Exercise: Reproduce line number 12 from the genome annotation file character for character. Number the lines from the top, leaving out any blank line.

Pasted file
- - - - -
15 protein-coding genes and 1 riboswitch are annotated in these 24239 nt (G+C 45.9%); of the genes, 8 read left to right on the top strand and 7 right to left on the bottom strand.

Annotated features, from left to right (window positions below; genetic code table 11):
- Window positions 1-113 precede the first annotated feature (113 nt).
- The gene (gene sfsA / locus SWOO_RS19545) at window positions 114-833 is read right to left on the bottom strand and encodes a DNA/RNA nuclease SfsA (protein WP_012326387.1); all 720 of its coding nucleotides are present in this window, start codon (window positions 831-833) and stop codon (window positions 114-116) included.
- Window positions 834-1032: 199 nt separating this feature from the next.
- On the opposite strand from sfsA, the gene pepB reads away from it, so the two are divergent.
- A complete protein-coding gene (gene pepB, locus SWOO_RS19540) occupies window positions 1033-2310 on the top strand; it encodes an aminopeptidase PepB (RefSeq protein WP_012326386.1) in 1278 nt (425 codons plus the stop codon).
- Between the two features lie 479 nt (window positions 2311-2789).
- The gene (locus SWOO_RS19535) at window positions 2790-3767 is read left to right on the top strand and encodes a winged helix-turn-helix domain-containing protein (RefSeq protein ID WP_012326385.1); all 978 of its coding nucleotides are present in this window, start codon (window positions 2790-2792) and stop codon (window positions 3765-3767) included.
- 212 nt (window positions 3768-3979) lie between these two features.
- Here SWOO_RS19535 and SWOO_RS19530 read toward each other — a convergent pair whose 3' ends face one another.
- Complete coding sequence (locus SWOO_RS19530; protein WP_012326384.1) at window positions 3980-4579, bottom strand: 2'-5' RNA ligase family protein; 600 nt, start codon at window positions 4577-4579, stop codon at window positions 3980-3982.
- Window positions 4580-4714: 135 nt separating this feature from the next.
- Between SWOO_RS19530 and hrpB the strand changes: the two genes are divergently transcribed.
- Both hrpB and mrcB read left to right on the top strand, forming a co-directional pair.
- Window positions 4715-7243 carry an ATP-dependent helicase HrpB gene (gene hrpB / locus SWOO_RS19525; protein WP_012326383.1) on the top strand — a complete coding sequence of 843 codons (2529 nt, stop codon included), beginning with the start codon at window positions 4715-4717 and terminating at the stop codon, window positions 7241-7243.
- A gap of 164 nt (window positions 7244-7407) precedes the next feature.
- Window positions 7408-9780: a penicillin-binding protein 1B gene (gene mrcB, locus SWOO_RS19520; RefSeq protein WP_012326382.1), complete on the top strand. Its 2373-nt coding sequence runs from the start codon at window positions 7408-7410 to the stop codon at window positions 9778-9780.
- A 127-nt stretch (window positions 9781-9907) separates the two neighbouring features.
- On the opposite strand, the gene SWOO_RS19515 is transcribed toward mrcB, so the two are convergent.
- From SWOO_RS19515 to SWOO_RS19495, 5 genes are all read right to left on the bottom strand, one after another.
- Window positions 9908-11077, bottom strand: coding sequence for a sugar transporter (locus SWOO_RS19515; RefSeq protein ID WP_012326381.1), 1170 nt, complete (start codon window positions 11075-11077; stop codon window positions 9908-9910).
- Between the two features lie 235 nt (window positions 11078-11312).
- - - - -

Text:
- Complete coding sequence (locus SWOO_RS19530; protein WP_012326384.1) at window positions 3980-4579, bottom strand: 2'-5' RNA ligase family protein; 600 nt, start codon at window positions 4577-4579, stop codon at window positions 3980-3982.